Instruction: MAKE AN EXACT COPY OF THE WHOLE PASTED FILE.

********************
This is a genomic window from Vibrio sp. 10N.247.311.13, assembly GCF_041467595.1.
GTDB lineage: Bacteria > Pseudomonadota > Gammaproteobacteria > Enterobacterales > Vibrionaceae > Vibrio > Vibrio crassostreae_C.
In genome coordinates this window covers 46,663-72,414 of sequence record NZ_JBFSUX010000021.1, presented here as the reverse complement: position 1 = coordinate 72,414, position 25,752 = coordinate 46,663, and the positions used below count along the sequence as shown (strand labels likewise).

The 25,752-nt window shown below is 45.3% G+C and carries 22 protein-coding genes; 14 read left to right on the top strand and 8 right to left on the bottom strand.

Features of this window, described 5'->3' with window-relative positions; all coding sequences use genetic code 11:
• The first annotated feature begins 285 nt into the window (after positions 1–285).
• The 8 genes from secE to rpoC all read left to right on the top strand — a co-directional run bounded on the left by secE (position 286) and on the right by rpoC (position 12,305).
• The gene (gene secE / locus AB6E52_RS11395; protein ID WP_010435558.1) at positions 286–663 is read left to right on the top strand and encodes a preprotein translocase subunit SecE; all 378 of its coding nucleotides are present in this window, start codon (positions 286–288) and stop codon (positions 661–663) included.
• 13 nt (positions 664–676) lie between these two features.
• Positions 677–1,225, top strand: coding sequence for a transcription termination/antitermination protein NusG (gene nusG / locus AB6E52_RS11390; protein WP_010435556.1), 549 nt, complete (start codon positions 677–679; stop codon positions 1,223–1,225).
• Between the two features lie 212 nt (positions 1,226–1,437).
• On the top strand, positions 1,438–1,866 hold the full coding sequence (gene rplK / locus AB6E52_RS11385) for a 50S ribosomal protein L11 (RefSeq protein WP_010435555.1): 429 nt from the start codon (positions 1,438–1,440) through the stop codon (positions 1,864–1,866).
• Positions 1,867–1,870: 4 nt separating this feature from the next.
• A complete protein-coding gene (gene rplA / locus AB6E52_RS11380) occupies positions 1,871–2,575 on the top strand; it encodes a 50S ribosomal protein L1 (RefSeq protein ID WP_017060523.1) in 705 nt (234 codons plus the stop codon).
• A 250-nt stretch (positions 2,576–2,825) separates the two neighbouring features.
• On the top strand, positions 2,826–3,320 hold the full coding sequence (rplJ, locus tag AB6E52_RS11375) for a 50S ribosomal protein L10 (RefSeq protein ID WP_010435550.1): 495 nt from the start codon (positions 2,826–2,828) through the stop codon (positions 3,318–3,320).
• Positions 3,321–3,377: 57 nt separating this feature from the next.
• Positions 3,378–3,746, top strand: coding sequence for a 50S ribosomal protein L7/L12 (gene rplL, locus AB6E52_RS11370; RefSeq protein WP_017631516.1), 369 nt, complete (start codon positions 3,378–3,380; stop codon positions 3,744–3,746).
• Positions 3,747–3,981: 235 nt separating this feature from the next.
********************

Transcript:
This is a genomic window from Vibrio sp. 10N.247.311.13, assembly GCF_041467595.1.
GTDB lineage: Bacteria > Pseudomonadota > Gammaproteobacteria > Enterobacterales > Vibrionaceae > Vibrio > Vibrio crassostreae_C.
In genome coordinates this window covers 46,663-72,414 of sequence record NZ_JBFSUX010000021.1, presented here as the reverse complement: position 1 = coordinate 72,414, position 25,752 = coordinate 46,663, and the positions used below count along the sequence as shown (strand labels likewise).

The 25,752-nt window shown below is 45.3% G+C and carries 22 protein-coding genes; 14 read left to right on the top strand and 8 right to left on the bottom strand.

Features of this window, described 5'->3' with window-relative positions; all coding sequences use genetic code 11:
• The first annotated feature begins 285 nt into the window (after positions 1–285).
• The 8 genes from secE to rpoC all read left to right on the top strand — a co-directional run bounded on the left by secE (position 286) and on the right by rpoC (position 12,305).
• The gene (gene secE / locus AB6E52_RS11395; protein ID WP_010435558.1) at positions 286–663 is read left to right on the top strand and encodes a preprotein translocase subunit SecE; all 378 of its coding nucleotides are present in this window, start codon (positions 286–288) and stop codon (positions 661–663) included.
• 13 nt (positions 664–676) lie between these two features.
• Positions 677–1,225, top strand: coding sequence for a transcription termination/antitermination protein NusG (gene nusG / locus AB6E52_RS11390; protein WP_010435556.1), 549 nt, complete (start codon positions 677–679; stop codon positions 1,223–1,225).
• Between the two features lie 212 nt (positions 1,226–1,437).
• On the top strand, positions 1,438–1,866 hold the full coding sequence (gene rplK / locus AB6E52_RS11385) for a 50S ribosomal protein L11 (RefSeq protein WP_010435555.1): 429 nt from the start codon (positions 1,438–1,440) through the stop codon (positions 1,864–1,866).
• Positions 1,867–1,870: 4 nt separating this feature from the next.
• A complete protein-coding gene (gene rplA / locus AB6E52_RS11380) occupies positions 1,871–2,575 on the top strand; it encodes a 50S ribosomal protein L1 (RefSeq protein ID WP_017060523.1) in 705 nt (234 codons plus the stop codon).
• A 250-nt stretch (positions 2,576–2,825) separates the two neighbouring features.
• On the top strand, positions 2,826–3,320 hold the full coding sequence (rplJ, locus tag AB6E52_RS11375) for a 50S ribosomal protein L10 (RefSeq protein ID WP_010435550.1): 495 nt from the start codon (positions 2,826–2,828) through the stop codon (positions 3,318–3,320).
• Positions 3,321–3,377: 57 nt separating this feature from the next.
• Positions 3,378–3,746, top strand: coding sequence for a 50S ribosomal protein L7/L12 (gene rplL, locus AB6E52_RS11370; RefSeq protein WP_017631516.1), 369 nt, complete (start codon positions 3,378–3,380; stop codon positions 3,744–3,746).
• Positions 3,747–3,981: 235 nt separating this feature from the next.